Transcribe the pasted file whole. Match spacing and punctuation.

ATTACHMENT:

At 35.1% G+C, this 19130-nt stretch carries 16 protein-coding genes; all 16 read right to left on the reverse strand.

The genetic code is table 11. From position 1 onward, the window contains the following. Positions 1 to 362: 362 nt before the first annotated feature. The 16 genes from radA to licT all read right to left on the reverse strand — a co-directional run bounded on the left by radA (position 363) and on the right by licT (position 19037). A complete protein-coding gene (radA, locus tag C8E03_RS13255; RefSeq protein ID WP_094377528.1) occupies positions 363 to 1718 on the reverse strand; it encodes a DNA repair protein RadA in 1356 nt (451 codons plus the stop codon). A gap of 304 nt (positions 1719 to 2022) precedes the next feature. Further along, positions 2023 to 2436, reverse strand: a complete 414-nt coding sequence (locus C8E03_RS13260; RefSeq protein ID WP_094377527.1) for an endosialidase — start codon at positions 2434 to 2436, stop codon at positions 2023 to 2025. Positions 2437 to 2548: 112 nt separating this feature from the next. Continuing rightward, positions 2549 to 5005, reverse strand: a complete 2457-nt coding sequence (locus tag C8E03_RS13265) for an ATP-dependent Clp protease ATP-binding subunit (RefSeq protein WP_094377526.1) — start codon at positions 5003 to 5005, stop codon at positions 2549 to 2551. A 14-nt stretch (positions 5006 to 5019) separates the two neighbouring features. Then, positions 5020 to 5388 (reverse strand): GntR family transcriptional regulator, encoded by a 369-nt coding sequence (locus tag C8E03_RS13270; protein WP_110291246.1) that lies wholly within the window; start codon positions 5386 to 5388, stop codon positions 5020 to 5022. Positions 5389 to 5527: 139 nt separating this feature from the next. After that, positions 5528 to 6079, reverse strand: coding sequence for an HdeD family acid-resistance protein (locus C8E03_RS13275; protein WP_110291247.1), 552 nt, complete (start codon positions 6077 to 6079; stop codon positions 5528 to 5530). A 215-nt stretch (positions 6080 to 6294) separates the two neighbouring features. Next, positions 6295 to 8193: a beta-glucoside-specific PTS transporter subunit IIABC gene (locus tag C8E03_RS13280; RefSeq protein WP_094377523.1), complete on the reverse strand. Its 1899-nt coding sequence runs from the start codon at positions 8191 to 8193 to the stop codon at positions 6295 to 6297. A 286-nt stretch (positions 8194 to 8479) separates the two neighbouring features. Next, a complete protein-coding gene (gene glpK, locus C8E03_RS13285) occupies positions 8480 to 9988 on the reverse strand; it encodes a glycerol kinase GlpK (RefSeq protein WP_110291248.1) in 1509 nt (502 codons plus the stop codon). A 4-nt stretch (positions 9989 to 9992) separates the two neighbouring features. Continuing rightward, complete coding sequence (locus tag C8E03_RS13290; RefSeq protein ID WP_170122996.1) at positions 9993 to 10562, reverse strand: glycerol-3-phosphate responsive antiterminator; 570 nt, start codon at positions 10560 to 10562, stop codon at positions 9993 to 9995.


At 35.1% G+C, this 19130-nt stretch carries 16 protein-coding genes; all 16 read right to left on the reverse strand.

The genetic code is table 11. From position 1 onward, the window contains the following. Positions 1 to 362: 362 nt before the first annotated feature. The 16 genes from radA to licT all read right to left on the reverse strand — a co-directional run bounded on the left by radA (position 363) and on the right by licT (position 19037). A complete protein-coding gene (radA, locus tag C8E03_RS13255; RefSeq protein ID WP_094377528.1) occupies positions 363 to 1718 on the reverse strand; it encodes a DNA repair protein RadA in 1356 nt (451 codons plus the stop codon). A gap of 304 nt (positions 1719 to 2022) precedes the next feature. Further along, positions 2023 to 2436, reverse strand: a complete 414-nt coding sequence (locus C8E03_RS13260; RefSeq protein ID WP_094377527.1) for an endosialidase — start codon at positions 2434 to 2436, stop codon at positions 2023 to 2025. Positions 2437 to 2548: 112 nt separating this feature from the next. Continuing rightward, positions 2549 to 5005, reverse strand: a complete 2457-nt coding sequence (locus tag C8E03_RS13265) for an ATP-dependent Clp protease ATP-binding subunit (RefSeq protein WP_094377526.1) — start codon at positions 5003 to 5005, stop codon at positions 2549 to 2551. A 14-nt stretch (positions 5006 to 5019) separates the two neighbouring features. Then, positions 5020 to 5388 (reverse strand): GntR family transcriptional regulator, encoded by a 369-nt coding sequence (locus tag C8E03_RS13270; protein WP_110291246.1) that lies wholly within the window; start codon positions 5386 to 5388, stop codon positions 5020 to 5022. Positions 5389 to 5527: 139 nt separating this feature from the next. After that, positions 5528 to 6079, reverse strand: coding sequence for an HdeD family acid-resistance protein (locus C8E03_RS13275; protein WP_110291247.1), 552 nt, complete (start codon positions 6077 to 6079; stop codon positions 5528 to 5530). A 215-nt stretch (positions 6080 to 6294) separates the two neighbouring features. Next, positions 6295 to 8193: a beta-glucoside-specific PTS transporter subunit IIABC gene (locus tag C8E03_RS13280; RefSeq protein WP_094377523.1), complete on the reverse strand. Its 1899-nt coding sequence runs from the start codon at positions 8191 to 8193 to the stop codon at positions 6295 to 6297. A 286-nt stretch (positions 8194 to 8479) separates the two neighbouring features. Next, a complete protein-coding gene (gene glpK, locus C8E03_RS13285) occupies positions 8480 to 9988 on the reverse strand; it encodes a glycerol kinase GlpK (RefSeq protein WP_110291248.1) in 1509 nt (502 codons plus the stop codon). A 4-nt stretch (positions 9989 to 9992) separates the two neighbouring features. Continuing rightward, complete coding sequence (locus tag C8E03_RS13290; RefSeq protein ID WP_170122996.1) at positions 9993 to 10562, reverse strand: glycerol-3-phosphate responsive antiterminator; 570 nt, start codon at positions 10560 to 10562, stop codon at positions 9993 to 9995.